15. The catalyst control method of claim 9 further comprising: determining a second adjustment based on an ethanol content of fuel of the engine; and increasing the predetermined period further based on the second adjustment.

16. The catalyst control method of claim 9 further comprising, in response to an ending of the first CLO event and before the initiation of the second CLO event during the period: leaning fueling of the engine relative to the fueling enrichment of the first CLO event; and advancing the spark timing relative to the spark timing retardation of the first CLO event.

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Claim Tree

  • 1
    1. A catalyst control system of a vehicle, comprising:
    • a stop and start module that, during a period that the vehicle is ON between (i) a first time when the vehicle is turned ON and (i) a second time when the vehicle is next turned OFF, selectively shuts down and starts a spark ignition engine of the vehicle
    • a catalyst light off (CLO) control module that initiates a first CLO event for a first engine startup during the period and that, when a temperature of a catalyst that receives exhaust output by the engine is less than a predetermined temperature, selectively initiates a second CLO event for a second engine startup during the period and that ends the second CLO event when a period of the engine running after the initiation of the second CLO event is greater than a predetermined period
    • an age adjustment module that:determines an aging value based on a period between: a first time when a first oxygen sensor located upstream of the catalyst indicates a transition in fueling
    • and a second time when a second oxygen sensor located downstream of the catalyst indicates the transition in fueling
    • and based on the aging value, determines an adjustment using one of a function and a lookup table that relates aging values to adjustments
    • wherein the CLO control module increases the predetermined period based on the adjustment, a fuel control module that richens fueling of the engine during the first CLO event of the period and that richens fueling of the engine during the second CLO event of the period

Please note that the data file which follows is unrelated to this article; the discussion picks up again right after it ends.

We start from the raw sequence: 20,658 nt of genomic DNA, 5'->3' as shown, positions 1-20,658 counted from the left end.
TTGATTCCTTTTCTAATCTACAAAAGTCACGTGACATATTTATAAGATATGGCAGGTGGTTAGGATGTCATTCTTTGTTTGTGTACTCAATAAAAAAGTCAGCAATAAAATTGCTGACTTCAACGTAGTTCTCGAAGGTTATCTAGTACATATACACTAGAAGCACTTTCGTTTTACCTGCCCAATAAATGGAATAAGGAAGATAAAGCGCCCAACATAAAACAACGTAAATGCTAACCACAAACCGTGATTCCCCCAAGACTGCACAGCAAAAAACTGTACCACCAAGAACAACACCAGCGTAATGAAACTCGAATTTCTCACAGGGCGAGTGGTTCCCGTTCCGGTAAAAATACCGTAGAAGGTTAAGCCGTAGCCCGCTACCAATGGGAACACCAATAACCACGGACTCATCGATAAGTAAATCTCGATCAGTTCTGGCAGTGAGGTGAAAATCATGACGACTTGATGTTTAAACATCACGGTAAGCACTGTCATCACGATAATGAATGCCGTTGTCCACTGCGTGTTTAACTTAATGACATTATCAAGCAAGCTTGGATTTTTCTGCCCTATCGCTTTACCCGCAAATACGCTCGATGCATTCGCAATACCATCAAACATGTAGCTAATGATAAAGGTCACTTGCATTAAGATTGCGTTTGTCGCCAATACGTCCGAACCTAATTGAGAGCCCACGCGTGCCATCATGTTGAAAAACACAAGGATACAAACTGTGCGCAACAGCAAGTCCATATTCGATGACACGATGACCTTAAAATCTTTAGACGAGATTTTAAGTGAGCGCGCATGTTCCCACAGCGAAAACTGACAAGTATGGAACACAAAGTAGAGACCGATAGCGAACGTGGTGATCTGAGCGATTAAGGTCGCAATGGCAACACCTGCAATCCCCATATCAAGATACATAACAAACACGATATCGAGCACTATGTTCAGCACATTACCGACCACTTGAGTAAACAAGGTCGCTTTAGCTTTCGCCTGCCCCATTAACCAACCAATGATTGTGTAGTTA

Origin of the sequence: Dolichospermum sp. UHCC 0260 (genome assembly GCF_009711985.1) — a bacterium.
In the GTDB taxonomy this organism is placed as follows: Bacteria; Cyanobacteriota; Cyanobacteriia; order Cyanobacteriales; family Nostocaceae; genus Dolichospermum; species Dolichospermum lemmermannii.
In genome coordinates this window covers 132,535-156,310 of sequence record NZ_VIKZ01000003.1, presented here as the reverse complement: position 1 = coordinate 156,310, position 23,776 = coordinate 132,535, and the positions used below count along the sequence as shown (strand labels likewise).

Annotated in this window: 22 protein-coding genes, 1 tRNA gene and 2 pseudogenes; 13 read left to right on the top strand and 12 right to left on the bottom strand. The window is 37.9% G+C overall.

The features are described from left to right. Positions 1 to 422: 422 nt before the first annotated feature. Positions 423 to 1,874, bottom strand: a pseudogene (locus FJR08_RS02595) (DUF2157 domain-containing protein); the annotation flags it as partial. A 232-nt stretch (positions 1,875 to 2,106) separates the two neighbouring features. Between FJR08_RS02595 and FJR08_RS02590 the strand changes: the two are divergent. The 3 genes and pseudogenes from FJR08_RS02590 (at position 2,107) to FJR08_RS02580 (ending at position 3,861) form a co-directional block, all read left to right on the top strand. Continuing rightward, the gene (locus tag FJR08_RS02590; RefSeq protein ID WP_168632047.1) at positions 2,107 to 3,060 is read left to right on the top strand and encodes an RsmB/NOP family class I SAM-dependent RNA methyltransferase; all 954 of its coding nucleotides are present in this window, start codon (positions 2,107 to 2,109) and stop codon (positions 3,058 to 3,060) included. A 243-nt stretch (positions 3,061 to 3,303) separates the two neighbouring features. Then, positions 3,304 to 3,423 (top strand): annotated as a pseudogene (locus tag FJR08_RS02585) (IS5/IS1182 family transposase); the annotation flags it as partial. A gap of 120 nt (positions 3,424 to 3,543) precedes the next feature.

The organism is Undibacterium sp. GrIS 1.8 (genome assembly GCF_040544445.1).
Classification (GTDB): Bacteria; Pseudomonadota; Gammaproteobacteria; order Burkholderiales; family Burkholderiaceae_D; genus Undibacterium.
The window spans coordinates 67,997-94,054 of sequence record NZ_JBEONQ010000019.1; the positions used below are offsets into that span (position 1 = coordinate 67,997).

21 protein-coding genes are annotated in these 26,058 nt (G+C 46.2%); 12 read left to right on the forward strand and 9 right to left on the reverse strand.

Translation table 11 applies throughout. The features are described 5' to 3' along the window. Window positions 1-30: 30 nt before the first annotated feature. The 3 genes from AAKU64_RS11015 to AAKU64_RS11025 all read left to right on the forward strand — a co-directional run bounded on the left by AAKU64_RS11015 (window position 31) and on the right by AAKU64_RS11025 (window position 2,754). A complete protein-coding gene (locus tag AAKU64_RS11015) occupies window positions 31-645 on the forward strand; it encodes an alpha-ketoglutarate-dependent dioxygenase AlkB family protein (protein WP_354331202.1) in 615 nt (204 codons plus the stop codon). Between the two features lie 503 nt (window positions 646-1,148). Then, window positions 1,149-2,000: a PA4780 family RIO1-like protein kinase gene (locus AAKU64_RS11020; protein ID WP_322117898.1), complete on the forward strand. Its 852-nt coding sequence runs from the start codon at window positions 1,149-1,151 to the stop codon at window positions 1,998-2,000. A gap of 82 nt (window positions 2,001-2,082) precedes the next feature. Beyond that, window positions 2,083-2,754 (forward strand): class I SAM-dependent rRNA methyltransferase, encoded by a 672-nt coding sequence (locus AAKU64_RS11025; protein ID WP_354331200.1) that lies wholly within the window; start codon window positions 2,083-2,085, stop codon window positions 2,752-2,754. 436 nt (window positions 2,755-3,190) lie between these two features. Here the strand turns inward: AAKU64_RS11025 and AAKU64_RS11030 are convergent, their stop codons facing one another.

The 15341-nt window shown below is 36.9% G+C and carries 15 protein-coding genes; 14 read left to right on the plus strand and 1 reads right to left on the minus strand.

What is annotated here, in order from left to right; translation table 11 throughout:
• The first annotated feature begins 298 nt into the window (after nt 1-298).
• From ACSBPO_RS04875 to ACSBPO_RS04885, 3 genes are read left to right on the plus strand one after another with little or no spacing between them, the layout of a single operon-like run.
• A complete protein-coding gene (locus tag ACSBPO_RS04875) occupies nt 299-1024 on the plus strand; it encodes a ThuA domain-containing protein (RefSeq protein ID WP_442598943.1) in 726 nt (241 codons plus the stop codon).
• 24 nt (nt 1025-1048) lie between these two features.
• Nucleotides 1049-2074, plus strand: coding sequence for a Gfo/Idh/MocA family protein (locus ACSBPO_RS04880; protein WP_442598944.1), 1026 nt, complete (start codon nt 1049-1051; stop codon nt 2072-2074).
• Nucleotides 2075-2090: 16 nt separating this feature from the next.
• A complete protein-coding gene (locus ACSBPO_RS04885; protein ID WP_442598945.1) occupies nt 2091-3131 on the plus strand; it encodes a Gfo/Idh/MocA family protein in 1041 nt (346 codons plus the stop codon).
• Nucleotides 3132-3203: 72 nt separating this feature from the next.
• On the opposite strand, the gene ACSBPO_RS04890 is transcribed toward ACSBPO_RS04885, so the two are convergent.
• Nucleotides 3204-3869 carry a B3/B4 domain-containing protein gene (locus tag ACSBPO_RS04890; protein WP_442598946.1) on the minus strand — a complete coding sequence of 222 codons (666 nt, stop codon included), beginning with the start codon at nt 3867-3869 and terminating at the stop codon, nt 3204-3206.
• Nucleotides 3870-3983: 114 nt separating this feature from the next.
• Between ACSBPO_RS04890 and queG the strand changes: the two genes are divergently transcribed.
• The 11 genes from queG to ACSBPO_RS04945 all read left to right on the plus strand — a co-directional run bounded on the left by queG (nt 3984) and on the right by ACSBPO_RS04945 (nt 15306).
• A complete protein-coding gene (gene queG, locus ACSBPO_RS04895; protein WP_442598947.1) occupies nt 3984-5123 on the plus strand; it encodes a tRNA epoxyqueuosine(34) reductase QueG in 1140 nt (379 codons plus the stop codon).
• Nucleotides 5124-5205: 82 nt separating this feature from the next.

• and a spark control module that retards spark timing of the engine during the first CLO event of the period and that retards the spark timing of the engine during the second CLO event of the period.
    • 2. The catalyst control system of claim 1 wherein
      • the CLO control module initiates the second CLO event during the period when the temperature of the catalyst is less than the predetermined temperature and a temperature of engine coolant is within a predetermined temperature range.
    • 3. The catalyst control system of claim 1 wherein
      • the CLO control module initiates the second CLO event during the period when the temperature of the catalyst is greater than the predetermined temperature and an ambient air pressure is less than a predetermined pressure.
    • 4. The catalyst control system of claim 1 wherein
      • the CLO control module initiates the second CLO event during the period when the temperature of the catalyst is greater than the predetermined temperature, a temperature of engine coolant is within a predetermined temperature range, and an ambient air pressure is less than a predetermined pressure.
    • 5. The catalyst control system of claim 1 further comprising
      • a hybrid control module that controls torque output of an electric motor based on a driver torque request while the engine is shut down during the period that the vehicle is ON.
    • 6. The catalyst control system of claim 1 wherein
      • the CLO control module ends the second CLO event when the temperature of the catalyst is greater than a second predetermined temperature.
    • 7. The catalyst control system of claim 1 further comprising
      • a fuel adjustment module that determines a second adjustment based on an ethanol content of fuel of the engine, wherein the CLO control module increases the predetermined period further based on the second adjustment.
    • 8. The catalyst control system of claim 1 wherein